Archive for the ‘Zack Greinke’ Category


Those who have followed Zack Greinke‘s career know not to underestimate the power of his baseball mind. Greinke knows as much about what goes on in baseball, both on and off the field, more than almost any active player, and I would bet more than a good number of executives. And don’t just take my word for it — take Brewers general manager Doug Melvin’s. Greinke was a member of his draft war room in 2012, and one of the first things Greinke did as a member of the Dodgers was text GM Ned Coletti to congratulate him on the club’s first-round pick, Corey Seager — Greinke loved the high school third baseman’s talent.

Thanks to a no-trade clause included in his final contract as a member of the Kansas City Royals, Greinke’s baseball mind was allowed to play a pivotal role in the winter of 2010. That December, Greinke was dealt from the Royals to the Brewers (along with Yuniesky Betancourt) in exchange for shortstop Alcides Escobar, center fielder Lorenzo Cain and pitchers Jake Odorizzi and Jeremy Jeffress. It was a deal that helped the Brewers win their first and only National League Central division championship and reach the playoffs for just the second time since losing the 1982 World Series. But if not for the no-trade clause, Greinke would have been a Washington National, a move that would have radically changed the landscape of the National League.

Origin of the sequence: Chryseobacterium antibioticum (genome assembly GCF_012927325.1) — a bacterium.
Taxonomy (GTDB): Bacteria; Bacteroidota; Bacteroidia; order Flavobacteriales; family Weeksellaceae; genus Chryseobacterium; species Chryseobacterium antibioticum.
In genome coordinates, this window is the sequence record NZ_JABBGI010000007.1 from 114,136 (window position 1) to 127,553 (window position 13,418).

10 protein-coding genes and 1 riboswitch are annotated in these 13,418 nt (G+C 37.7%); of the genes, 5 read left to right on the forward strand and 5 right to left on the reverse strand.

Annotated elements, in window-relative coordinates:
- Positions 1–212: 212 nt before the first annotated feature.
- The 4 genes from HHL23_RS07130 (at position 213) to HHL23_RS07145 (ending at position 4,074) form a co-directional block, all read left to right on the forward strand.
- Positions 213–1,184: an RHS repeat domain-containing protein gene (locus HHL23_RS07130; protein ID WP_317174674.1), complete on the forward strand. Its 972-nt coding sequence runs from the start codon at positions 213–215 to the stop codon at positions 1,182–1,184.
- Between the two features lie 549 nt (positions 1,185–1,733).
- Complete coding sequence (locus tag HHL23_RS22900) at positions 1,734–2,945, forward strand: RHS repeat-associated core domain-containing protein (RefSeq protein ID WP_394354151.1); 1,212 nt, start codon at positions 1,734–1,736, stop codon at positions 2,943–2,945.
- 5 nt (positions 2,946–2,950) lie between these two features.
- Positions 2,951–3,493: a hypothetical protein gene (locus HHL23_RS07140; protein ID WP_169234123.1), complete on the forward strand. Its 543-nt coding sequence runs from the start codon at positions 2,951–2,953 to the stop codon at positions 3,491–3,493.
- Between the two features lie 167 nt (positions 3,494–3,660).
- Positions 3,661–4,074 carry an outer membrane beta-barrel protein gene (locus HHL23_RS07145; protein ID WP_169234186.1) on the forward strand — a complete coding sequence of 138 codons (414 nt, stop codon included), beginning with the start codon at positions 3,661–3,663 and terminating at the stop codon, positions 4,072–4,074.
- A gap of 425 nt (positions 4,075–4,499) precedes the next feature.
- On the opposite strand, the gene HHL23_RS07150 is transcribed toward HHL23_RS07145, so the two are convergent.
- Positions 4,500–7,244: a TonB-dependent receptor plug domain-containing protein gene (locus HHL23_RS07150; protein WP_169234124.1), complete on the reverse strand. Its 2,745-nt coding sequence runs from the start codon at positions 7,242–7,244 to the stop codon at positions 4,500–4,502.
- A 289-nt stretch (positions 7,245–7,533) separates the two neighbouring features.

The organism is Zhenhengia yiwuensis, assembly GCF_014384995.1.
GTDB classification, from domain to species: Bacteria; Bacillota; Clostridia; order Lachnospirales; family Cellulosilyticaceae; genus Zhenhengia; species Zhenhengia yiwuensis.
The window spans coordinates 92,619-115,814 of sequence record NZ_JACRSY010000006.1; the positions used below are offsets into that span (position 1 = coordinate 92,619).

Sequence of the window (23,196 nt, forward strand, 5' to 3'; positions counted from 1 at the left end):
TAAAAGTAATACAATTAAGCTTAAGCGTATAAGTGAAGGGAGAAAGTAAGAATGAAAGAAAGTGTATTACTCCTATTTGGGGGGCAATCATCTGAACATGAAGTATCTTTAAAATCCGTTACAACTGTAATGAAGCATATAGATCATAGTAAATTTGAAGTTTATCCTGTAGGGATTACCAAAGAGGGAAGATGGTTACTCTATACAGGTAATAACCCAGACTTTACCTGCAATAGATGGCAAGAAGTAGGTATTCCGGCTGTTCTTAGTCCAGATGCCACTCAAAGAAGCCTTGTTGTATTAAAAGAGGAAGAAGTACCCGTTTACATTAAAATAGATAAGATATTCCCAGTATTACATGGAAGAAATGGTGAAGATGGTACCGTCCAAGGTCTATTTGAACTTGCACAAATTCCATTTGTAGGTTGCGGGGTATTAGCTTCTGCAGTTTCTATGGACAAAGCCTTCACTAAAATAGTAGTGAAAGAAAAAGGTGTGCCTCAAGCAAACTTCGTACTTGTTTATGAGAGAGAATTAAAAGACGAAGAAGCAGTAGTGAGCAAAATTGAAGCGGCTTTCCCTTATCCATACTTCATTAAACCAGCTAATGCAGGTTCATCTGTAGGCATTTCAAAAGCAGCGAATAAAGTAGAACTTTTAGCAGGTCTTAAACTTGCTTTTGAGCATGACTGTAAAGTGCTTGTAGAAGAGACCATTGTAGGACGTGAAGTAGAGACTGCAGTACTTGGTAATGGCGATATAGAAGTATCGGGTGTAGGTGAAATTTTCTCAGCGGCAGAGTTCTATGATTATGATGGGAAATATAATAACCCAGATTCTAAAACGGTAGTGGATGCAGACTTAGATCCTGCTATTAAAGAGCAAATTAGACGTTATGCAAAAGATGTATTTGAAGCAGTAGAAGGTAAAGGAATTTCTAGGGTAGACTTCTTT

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Toronto Blue Jays v Tampa Bay Rays

This is some next-level nerdery, probably. Because we’ve had catcher framing pieces. And we’ve had Edge% in these pages before. BUT HAVE WE PUT THEM TOGETHER YET???

On the other hand, I don’t have the skills of most of your research-level nerds. I only play one on the internets. So you’ll probably be able to follow along.

I saw Jeff Sullivan update his team framing pieces. And then he looked at all the pitchers that were getting extra strikes this year. And then I saw Bill Petti talk about which pitches are good for getting extra strikes on the edge. And then my brain farted.

Could we look at team framing rates and compare them to individual starting pitcher framing rates, and then use Edge% (and perhaps pitching mix) to identify pitchers that might be in line for more strikes going forward? I don’t know if we can, but let’s try.